A Tell-Tale Heart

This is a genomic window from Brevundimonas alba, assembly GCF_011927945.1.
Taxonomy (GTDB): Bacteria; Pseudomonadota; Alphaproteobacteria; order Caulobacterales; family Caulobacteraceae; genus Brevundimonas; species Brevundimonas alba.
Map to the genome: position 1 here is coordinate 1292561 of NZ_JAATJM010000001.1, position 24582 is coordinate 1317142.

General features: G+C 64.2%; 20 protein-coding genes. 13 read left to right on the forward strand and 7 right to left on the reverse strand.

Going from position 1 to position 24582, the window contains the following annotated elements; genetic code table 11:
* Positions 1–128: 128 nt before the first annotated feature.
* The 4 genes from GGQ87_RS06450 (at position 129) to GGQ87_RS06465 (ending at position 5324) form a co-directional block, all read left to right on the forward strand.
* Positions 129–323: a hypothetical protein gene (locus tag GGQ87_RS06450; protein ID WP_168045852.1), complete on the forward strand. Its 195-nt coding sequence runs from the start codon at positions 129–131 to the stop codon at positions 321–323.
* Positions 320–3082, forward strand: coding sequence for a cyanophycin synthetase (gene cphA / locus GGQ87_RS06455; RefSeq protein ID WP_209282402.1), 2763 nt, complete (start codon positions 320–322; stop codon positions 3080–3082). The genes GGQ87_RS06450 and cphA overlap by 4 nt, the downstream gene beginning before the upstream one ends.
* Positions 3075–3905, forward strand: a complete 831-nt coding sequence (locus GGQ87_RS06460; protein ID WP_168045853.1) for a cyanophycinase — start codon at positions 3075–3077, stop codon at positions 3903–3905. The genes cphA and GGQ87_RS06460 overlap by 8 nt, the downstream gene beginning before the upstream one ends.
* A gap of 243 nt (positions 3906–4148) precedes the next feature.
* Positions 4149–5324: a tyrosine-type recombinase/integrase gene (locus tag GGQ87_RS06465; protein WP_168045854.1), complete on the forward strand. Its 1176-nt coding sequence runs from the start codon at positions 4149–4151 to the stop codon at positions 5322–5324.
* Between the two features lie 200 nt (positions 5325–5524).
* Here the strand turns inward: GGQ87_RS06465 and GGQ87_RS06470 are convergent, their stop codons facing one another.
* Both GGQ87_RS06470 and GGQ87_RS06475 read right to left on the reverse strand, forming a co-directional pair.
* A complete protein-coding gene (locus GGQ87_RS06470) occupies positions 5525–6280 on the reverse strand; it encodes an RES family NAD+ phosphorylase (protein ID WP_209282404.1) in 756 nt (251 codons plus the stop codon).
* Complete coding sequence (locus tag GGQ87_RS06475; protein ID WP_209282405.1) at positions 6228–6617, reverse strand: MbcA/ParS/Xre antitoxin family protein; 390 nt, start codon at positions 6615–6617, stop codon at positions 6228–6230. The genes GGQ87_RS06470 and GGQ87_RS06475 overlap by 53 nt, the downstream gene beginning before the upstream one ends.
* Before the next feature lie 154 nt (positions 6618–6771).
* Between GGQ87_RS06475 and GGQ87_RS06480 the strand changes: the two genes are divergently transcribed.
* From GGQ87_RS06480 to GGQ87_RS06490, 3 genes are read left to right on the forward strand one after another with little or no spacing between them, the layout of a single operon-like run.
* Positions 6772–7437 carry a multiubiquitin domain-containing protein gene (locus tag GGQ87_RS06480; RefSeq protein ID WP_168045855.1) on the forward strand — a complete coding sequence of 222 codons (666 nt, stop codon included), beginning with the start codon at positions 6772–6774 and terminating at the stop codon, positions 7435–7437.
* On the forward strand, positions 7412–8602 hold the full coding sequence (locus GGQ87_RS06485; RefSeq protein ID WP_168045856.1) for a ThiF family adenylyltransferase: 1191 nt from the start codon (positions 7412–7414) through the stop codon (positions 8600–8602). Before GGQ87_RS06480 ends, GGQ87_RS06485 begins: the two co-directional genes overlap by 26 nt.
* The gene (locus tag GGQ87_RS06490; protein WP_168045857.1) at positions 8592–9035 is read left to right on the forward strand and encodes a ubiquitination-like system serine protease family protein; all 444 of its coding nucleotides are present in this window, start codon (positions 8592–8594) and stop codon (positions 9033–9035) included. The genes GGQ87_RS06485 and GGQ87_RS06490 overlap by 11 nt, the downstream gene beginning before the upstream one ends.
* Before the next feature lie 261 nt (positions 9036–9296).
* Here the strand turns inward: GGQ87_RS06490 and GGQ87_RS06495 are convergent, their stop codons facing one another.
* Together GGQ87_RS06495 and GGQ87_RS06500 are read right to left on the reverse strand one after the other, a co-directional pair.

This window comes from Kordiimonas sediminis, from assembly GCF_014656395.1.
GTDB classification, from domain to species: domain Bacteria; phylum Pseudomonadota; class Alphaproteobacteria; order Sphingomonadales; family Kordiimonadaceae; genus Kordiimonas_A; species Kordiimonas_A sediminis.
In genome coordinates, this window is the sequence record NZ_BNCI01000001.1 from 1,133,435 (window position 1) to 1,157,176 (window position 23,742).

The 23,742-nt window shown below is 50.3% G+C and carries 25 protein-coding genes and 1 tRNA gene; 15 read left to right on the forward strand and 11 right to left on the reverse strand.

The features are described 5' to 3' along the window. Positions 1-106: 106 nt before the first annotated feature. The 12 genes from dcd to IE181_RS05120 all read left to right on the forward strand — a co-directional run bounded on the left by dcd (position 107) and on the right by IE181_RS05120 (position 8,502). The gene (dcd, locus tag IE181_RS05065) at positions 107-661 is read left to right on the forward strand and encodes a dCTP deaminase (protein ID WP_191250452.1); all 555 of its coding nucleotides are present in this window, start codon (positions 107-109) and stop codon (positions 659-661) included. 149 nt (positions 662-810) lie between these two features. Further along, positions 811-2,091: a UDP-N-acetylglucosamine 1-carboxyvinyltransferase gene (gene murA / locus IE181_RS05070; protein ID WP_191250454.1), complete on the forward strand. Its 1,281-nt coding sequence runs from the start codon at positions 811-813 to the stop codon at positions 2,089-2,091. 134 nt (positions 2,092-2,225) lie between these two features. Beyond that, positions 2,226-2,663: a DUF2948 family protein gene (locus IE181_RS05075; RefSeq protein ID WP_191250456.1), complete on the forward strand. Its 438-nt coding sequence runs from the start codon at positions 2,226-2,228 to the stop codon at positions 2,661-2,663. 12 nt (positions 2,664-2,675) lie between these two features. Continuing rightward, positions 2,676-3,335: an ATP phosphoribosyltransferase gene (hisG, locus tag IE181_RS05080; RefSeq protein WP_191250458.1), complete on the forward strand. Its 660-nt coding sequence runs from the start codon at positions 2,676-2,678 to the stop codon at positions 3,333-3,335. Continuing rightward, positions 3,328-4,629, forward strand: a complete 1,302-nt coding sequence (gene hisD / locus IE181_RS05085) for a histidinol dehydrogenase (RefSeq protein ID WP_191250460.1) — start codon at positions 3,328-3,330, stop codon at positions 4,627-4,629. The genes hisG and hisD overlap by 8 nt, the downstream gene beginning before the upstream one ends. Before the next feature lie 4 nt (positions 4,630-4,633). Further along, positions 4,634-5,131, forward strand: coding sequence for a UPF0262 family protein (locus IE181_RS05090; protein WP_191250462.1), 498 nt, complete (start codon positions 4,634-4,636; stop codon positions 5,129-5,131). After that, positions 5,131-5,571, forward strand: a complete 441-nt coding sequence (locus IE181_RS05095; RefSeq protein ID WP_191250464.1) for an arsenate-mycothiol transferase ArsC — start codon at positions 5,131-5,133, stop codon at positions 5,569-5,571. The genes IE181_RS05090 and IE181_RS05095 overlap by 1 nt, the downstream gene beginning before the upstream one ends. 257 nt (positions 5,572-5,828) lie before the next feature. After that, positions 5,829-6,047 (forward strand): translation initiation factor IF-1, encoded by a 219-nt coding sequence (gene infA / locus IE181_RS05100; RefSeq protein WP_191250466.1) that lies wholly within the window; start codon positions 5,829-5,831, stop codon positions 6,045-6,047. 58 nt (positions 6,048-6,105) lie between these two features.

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Tell-Tale Heart Literary Analysis What a person does in the dark will come to the light./ In the end of life, we are all judged by a higher being for our actions. / We are generally determined as a good person or bad person depending on the majority of good or bad we have done in our life. / But in the end, all our secrets will come out. / Many pieces of literature explore the topic of good and evil. / Author Edgar Allen Poe, in his eerie short story “The Tell-Tell Heart,” uses mood, symbolism and themes to explore the dark world of evil. / Poe uses the mood to pull the reader into an atmosphere. / In the beginning of the story, the mood is light. / “I heard all things in the heaven and in the earth,” the narrator says, reassuring the reader that his hearing is acute (2). / When pretty words, such as “heaven” are used, the reader does not realize that the mood of the story is superficially light. / The madman admits his feelings, saying, “I loved the old man. He had never wronged me. / He had never given me insult” (2). In the beginning, the reader thinks the narrator cares for the old man and; therefore, the atmosphere is still light and trusting. / Soon, the reader sees a turn to an eerie and dark mood. / The madman sensed, after creeping in the old man’s room, that the man’s “hellish tattoo of the heart increased,” growing “louder and louder every instant” (page). / When the reader realizes the narrator’s insanity, the story’s fear heightens. / The killer, ambushed by excitement, announces: “And now a new anxiety seized me—the sound would be heard by a neighbor! The old man's hour had come!” (2). / The narrator decides the old man’s time is up, which reveals the inner evil of the madman. / In this short story, Poe uses the eye and heart to symbolize the perils of evil. / The author uses the old man’s “evil” eye as a stimulus
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